Calhoun stated that while the university has students who come from lower-income homes, that does not imply they are any less capable of succeeding in a university atmosphere. This is said in response to an extremely troubling inference made by Richard Goldberg, deputy chief of staff for the governor. He called Chicago State University a school that rejects reform and cited a number of incorrect statistics meant to imply that the African-American students at the Chicago university were graduating at a lower rate than the white students. Calhoun corrected these erroneous statistics and reminded the governor of the many cutbacks and drastic efforts of the school to save money just to stay open until the end of the semester.

Since Jan. 2015, Chicago State University has cut 10 percent of its workforce, and the administrative salaries had been frozen. They delayed payments and instituted cutbacks on purchasing. They did not fill vacant positions, but instead consolidated positions and academic programs.

ABC News reported on Feb. 23, 2016, that Chicago State University had canceled spring break and is accelerating graduation in order to finish the semester. Students and alumni were distraught and angry in the face of the state budget impasse, saying that they and their future were the ones being compromised; all for the sake of political power plays. Calhoun mentioned on ABC that the Chicago university was looking into closing down some buildings throughout the summer to save additional money for the upcoming school year.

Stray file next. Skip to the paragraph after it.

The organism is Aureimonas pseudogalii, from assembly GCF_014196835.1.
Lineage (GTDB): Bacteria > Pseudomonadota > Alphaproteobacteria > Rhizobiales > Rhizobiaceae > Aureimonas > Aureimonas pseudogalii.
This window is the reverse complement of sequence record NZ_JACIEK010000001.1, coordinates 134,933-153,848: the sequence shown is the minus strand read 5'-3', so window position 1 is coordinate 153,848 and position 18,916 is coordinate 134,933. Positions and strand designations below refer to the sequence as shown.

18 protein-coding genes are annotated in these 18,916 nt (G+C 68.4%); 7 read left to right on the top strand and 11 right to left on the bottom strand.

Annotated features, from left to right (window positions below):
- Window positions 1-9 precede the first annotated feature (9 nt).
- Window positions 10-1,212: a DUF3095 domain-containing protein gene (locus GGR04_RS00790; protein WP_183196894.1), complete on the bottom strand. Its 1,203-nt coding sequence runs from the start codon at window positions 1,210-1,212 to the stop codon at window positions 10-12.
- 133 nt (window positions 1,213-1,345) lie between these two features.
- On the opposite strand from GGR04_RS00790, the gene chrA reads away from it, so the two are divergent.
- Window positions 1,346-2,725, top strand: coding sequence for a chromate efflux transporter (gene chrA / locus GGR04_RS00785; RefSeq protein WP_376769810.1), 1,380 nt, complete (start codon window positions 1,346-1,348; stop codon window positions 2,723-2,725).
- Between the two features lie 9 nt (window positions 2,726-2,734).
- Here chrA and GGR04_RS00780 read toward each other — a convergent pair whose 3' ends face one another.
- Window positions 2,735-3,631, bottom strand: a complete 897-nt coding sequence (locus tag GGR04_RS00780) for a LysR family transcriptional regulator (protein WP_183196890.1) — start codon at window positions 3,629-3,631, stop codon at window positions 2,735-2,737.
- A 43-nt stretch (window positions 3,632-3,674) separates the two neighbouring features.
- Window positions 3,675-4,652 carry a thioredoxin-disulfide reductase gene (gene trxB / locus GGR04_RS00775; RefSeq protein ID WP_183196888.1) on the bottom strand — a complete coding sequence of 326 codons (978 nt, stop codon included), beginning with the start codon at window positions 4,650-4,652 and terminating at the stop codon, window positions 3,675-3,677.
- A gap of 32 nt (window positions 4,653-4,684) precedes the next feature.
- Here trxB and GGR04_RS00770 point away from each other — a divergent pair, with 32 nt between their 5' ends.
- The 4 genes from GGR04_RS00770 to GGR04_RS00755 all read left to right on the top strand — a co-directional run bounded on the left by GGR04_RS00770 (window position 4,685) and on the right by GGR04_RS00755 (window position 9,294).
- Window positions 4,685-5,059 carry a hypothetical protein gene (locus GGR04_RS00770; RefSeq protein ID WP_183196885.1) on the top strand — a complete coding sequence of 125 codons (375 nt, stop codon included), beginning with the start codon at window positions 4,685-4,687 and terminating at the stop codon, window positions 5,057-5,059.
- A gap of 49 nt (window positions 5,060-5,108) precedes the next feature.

The university has promised its students to help keep them on top of schoolwork during the upheaval of the accelerated graduation period. It is telling that a school, whose aim is the access of higher education to students of diverse backgrounds and fostering the intellectual success of its student population, is outwardly demonstrating that mission during dire pressures.

Prof. Houston is one member of the faculty that received the nonrenewal letter. She was recently honored by NBC News 5 and the university as part of Black History Month in acknowledgement of the foundation she has laid for the future eras of black representation on TV. As the first African-American woman to write her own successful TV show, it seems appropriate she would work at an institution like Chicago State University, whose dedicated students and staff have rallied together to persevere, despite the political impasse holding their future at bay.

227 is noted for its excellent writing, which depicted African-Americans living their lives in an apartment building, and illustrated the characters as people instead of as caricatures. The show ran for five seasons and it was well-known for being the springboard to celebrity for black actors and actresses. It can be inferred that without the influence of 227, a ray of representation would have been lost. Seeing black men and women on the television screen, living their lives for an hour or two, had an impact that was without measure, especially for young black people living out their own lives in similar circumstances. If the circle of influence is that powerful for a television show, then who can say what the impact will be of the closure of an institution, in nearly its sesquicentennial year, in a Chicago community?

Opinion by Juanita Lewis
Edited by Jeanette Smith and Cathy Milne

Sources:
CSU News: A Message to the Governor
The Chicago Tribune: Rauner tries to pin blame on Madigan for university funding crisis
The State-Journal Register: Rauner accuses Madigan of putting politics before higher ed
ABC 7: CHICAGO STATE UNIVERSITY STUDENTS, ALUMNI PROTEST ABOUT STATE BUDGET IMPASSE
CSU News: Professor Houston Recognized on NBC 5 as a Black History Legend

Top and Featured Image Courtesy of David Wilson’s Flickr Page – Creative Commons license
Inline Image Courtesy of Chicago State University – Public Domain License